Even famed commentators who built their reputations on iconoclastic views aren’t immune to suppression these days. Earlier this month, Andrew Sullivan tweeted that his popular column for New York Magazine would not appear that week. He offered no explanation, but The Spectator did. It alleged Sullivan’s editors didn’t want to publish his perspective on rioting and looting. Neither Sullivan nor New York Magazine denied it. Sullivan’s next column was titled, “Is There Still Room for Debate?”
This all is just the snapshot of a fortnight. Anyone familiar with the Wizard of Oz–inspired musical Wicked will start to hear strains of the big number from Act 1: “Something bad is happening in Oz.”
National Review correspondent Kevin Williamson saw that “something bad” coming years ago—even before he fell victim to it.
In March 2018, Williamson was already working on his book, The Smallest Minority: Independent Thinking in the Age of Mob Politics, when one of the oldest and most prestigious publications in the country came calling.
The Atlantic Editor Jeffrey Goldberg knew Williamson’s right-wing politics wouldn’t align with his staff’s. He considered this a feature, not a bug. He was interested in Williamson, he said, not because he agreed with him, but because of the “power, contrariness, wit, and smart construction” of the work Williamson had done for National Review.
Williamson, who jokingly refers to himself as a redneck and grew up as the adopted son of a poor family in West Texas, was eager to try his hand outside the conservative ghetto. But it was more than that. Other outlets may have larger audiences, but almost none have been home to the likes of Ralph Waldo Emerson, Mark Twain, and Martin Luther King Jr.
Still, Williamson tried to hold his enthusiasm in check. “You know,” he told Goldberg, “the campaign to have me fired will begin 11 seconds after you announce you’ve hired me.” Goldberg brushed the warning off. And when the grumbling around the watercooler commenced, he sent out a bright but firm memo reaffirming his commitment to ideological diversity.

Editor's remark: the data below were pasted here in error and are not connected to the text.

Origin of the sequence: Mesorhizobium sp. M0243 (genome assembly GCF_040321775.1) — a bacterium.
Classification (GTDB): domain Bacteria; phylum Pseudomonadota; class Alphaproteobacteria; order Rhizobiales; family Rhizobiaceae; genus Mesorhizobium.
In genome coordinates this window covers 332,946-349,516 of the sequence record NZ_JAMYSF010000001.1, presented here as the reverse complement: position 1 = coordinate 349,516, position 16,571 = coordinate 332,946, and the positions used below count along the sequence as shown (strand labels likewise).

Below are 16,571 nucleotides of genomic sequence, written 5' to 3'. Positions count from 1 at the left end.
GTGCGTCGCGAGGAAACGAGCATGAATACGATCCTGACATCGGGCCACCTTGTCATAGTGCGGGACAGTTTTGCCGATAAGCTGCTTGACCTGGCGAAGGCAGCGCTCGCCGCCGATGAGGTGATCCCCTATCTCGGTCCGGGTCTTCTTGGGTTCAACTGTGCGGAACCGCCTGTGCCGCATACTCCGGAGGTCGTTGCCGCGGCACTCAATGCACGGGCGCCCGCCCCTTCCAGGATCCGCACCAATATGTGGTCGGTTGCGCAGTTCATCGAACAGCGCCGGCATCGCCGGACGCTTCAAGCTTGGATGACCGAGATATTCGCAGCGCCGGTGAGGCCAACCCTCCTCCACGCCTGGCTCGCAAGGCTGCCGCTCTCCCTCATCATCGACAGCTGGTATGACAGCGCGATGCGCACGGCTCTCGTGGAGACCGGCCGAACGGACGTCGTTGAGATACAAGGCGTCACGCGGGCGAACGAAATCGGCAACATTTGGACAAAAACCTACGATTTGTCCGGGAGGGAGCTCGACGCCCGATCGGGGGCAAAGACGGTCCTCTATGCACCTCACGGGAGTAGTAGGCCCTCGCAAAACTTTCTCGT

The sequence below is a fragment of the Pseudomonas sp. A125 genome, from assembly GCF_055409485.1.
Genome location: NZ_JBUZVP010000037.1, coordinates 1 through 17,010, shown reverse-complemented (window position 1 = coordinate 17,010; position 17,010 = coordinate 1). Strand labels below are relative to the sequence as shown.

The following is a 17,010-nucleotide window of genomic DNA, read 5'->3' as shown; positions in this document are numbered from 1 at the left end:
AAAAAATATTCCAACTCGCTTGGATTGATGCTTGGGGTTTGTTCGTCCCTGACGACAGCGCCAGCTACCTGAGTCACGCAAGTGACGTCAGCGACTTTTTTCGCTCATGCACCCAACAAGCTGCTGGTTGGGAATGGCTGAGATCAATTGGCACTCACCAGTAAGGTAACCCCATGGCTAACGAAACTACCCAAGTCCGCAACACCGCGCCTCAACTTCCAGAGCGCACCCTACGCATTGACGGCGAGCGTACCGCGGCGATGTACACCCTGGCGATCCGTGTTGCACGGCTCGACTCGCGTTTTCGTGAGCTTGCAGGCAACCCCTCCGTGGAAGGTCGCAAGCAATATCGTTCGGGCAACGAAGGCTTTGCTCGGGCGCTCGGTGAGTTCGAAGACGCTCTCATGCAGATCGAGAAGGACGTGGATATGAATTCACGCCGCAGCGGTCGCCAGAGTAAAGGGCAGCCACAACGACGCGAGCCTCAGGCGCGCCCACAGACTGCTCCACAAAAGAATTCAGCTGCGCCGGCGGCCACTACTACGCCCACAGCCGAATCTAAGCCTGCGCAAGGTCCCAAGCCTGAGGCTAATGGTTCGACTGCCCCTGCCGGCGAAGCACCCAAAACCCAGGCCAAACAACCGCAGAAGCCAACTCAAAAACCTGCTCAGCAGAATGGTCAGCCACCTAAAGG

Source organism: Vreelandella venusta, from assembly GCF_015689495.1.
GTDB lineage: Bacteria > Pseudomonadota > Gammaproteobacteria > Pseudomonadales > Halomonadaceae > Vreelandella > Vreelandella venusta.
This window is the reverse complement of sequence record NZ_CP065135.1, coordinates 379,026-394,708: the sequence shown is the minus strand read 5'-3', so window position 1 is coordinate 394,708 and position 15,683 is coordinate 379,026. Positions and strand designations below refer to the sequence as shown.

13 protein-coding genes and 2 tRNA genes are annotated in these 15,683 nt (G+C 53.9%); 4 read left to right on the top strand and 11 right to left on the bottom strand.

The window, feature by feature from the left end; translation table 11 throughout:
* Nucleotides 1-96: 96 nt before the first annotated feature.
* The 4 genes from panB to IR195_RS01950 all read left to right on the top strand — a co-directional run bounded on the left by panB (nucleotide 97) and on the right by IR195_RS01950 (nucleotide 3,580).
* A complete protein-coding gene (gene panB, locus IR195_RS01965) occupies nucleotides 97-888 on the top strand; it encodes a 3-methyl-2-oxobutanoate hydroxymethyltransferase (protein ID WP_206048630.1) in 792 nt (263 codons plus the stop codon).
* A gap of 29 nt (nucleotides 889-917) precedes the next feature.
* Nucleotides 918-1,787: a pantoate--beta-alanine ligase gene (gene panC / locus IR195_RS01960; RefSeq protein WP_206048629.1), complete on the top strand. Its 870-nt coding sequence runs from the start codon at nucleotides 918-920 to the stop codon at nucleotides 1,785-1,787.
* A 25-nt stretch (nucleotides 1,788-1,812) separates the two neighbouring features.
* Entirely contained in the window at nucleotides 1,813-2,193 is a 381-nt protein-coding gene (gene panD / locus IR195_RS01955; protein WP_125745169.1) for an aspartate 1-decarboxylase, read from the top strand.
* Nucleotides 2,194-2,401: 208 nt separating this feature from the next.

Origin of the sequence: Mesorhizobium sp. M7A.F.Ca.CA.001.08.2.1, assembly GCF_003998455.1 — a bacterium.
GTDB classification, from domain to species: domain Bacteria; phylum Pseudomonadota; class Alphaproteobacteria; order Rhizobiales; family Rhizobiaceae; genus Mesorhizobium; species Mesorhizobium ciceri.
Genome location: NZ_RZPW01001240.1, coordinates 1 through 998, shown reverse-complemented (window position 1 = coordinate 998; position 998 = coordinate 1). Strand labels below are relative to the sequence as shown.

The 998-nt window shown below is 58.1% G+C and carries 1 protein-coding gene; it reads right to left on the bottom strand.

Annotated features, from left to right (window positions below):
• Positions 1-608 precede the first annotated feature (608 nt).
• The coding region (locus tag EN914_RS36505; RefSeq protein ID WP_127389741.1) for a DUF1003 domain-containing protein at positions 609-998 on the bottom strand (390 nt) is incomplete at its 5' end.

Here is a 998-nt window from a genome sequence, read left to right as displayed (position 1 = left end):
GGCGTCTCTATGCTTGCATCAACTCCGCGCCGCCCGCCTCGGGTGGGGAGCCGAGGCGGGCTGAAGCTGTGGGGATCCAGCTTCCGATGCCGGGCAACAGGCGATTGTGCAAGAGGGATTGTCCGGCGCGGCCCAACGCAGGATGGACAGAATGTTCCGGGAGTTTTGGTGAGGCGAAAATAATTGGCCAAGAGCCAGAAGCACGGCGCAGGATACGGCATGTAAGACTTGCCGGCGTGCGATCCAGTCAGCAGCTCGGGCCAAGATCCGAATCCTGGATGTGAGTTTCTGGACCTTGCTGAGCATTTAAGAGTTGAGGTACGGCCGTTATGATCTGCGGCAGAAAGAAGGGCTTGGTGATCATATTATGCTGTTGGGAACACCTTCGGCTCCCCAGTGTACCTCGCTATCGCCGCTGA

That’s when the now all-too-familiar torpedo mission began, complete with a hashtag offensive (#firekevin). Someone uncovered an anti-abortion joke Williamson tweeted in bad taste. Then surfaced a podcast in which Williamson earnestly explained his belief that if abortion is murder (and he believes it is), the law should treat it as homicide. Cool kid webzines like Slate, Splinter, and Paste ran scathing hit pieces with headlines like, “We Need to Talk About Kevin Williamson.”
Best-selling feminist author and columnist Jessica Valenti wrote a piece tying Goldberg’s decision to violence against women: “By hiring Williamson, The Atlantic is sending a clear message: That the worst kind of harassment and intimidation women face—extremism that has been linked to real-life violence—is acceptable.”
Williamson published exactly one piece with his new employer, then Goldberg fired him. The tone of the entire episode might best be summed up with The Daily Beast’s self-serious headline: “The Atlantic Finally Fires Kevin Williamson.” "Finally" apparently meaning after a couple of weeks.